4. Cultural Differences in Values as Self-Guides.

    Science.gov (United States)

    Cheung, Wing-Yee; Maio, Gregory R; Rees, Kerry J; Kamble, Shanmukh; Mane, Sangeetha

    2016-06-01

    Three studies tested whether individualism-collectivism moderates the extent to which values are endorsed as ideal self-guides and ought self-guides, and the consequences for regulatory focus and emotion. Across Studies 1 and 2, individualists endorsed values that are relatively central to the self as stronger ideals than oughts, whereas collectivists endorsed them as ideals and oughts to a similar degree. Study 2 found that individualists justified central values using reasons that were more promotion focused than prevention focused, whereas collectivists used similar amount of prevention-focused and promotion-focused reasons. In Study 3, individualists felt more dejected after violating a central (vs. peripheral) value and more agitated after violating a peripheral (vs. central) value. Collectivists felt a similar amount of dejection regardless of values centrality and more agitation after violating central (vs. peripheral) values. Overall, culture has important implications for how we regulate values that are central or peripheral to our self-concept. PMID:27460271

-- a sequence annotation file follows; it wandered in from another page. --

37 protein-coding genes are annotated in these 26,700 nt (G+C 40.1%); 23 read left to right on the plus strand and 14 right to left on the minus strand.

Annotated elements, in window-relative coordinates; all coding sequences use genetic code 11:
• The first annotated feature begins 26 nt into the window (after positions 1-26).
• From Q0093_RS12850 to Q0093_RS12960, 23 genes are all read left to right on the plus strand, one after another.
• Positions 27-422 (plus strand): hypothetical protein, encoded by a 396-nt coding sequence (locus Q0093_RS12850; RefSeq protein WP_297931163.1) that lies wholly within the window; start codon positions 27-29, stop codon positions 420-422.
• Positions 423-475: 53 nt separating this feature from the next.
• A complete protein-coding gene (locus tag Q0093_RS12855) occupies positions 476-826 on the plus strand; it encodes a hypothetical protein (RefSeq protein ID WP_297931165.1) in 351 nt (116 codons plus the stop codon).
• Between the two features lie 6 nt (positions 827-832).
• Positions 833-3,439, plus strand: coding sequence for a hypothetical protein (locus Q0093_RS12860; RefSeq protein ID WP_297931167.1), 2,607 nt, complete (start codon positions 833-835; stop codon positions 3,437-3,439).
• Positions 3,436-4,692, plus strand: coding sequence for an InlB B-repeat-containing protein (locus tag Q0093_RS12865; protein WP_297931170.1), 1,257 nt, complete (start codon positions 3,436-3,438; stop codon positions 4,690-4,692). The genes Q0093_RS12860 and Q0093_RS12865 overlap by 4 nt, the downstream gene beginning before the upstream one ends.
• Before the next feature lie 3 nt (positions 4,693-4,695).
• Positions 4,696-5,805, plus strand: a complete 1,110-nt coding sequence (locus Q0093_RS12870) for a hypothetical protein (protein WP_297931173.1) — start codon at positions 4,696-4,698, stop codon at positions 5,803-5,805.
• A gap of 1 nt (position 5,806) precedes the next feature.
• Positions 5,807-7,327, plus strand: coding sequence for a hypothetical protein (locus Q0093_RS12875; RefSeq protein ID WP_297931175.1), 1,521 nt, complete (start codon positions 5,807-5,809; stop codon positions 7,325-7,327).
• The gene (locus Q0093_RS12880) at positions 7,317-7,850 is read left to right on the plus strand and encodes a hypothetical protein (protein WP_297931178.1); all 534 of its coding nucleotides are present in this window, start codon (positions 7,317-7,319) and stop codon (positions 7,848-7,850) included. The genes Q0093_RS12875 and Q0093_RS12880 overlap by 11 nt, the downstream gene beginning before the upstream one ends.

5. Global marketing advertising with cultural differences : How can global companies better address cultural differences in marketing advertising in the Middle East?

    OpenAIRE

    Cimendag, Ismail; Yalcin, Erkan

    2012-01-01

    The authors realized the importance of being flexible in cultural values in the current environment of today’s economy. This environment is called ‘globalization’ that has become an interesting topic in the academic world. Beyond the different challenges, the most important challenge regarding to the thesis topic is the cultural challenge. The authors have combined these elements and  wanted to investigate how these factors influence marketing advertising in the Middle East. Hence, the purpos...